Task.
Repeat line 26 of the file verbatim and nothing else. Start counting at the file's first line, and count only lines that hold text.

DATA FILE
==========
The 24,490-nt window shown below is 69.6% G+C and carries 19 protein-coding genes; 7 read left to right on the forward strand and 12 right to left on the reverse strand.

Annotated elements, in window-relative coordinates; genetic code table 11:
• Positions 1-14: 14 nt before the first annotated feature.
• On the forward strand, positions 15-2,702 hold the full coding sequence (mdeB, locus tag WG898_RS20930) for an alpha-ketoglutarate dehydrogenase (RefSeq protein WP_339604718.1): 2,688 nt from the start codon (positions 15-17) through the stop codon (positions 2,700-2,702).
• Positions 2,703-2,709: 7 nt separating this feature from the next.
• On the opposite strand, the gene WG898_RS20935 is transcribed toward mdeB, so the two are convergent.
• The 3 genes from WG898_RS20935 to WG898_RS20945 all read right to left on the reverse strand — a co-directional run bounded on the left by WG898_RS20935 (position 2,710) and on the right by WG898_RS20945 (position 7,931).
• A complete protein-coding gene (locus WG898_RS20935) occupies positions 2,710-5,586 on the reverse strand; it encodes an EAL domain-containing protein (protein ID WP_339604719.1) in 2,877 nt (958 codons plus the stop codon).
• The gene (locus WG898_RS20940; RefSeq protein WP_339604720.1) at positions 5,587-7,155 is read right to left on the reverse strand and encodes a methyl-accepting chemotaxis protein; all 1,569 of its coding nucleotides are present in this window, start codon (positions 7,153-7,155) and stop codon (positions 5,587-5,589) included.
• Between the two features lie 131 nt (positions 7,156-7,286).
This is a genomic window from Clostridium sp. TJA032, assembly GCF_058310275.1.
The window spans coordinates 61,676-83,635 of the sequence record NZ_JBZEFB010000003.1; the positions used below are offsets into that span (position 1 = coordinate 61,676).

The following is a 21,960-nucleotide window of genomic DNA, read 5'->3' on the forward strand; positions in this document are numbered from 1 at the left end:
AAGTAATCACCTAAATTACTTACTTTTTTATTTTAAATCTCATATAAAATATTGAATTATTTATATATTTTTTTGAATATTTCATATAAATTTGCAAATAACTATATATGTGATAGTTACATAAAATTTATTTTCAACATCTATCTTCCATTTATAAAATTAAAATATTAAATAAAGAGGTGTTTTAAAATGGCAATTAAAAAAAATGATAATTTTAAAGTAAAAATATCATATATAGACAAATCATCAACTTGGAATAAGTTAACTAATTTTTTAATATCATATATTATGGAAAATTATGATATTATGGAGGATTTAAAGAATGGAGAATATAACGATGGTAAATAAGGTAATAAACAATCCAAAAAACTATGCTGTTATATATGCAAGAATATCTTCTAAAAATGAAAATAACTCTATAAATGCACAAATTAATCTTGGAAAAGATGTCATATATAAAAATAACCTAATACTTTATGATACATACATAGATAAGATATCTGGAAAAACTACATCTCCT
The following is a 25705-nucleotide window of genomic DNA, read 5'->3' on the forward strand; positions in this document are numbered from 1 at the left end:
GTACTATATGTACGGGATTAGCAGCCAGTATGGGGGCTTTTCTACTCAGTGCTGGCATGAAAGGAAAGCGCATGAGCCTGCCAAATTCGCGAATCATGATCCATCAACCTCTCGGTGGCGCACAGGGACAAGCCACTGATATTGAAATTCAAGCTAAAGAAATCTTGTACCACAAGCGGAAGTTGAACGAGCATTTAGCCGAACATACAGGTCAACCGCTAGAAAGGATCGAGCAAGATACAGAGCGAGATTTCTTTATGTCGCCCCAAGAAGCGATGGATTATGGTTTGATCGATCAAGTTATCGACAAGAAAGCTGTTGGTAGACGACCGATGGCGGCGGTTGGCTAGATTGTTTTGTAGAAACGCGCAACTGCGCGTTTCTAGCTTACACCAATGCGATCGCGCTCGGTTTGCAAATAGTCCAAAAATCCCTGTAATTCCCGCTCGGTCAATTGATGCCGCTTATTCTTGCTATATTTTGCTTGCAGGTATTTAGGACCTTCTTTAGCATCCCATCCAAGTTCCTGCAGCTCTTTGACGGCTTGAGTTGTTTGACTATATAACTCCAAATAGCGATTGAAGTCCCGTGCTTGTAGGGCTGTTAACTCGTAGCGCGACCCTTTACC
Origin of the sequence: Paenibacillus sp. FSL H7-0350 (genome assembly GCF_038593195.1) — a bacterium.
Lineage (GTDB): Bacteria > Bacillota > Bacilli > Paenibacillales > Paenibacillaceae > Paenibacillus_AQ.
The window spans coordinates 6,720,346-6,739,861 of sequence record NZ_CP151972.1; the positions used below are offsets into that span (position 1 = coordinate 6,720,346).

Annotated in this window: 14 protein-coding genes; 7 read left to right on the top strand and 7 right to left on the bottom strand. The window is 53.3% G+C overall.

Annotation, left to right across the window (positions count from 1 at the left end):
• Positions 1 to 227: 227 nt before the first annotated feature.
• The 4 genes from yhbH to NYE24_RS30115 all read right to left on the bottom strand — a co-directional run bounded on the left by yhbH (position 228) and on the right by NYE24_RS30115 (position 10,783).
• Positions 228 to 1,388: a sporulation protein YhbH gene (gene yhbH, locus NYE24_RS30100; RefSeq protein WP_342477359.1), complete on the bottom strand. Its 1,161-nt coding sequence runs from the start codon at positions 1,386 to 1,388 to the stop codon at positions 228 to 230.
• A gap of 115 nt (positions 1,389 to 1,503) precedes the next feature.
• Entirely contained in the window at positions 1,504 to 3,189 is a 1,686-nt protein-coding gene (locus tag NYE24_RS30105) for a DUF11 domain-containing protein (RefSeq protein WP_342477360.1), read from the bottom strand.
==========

• Entirely contained in the window at positions 1,504 to 3,189 is a 1,686-nt protein-coding gene (locus tag NYE24_RS30105) for a DUF11 domain-containing protein (RefSeq protein WP_342477360.1), read from the bottom strand.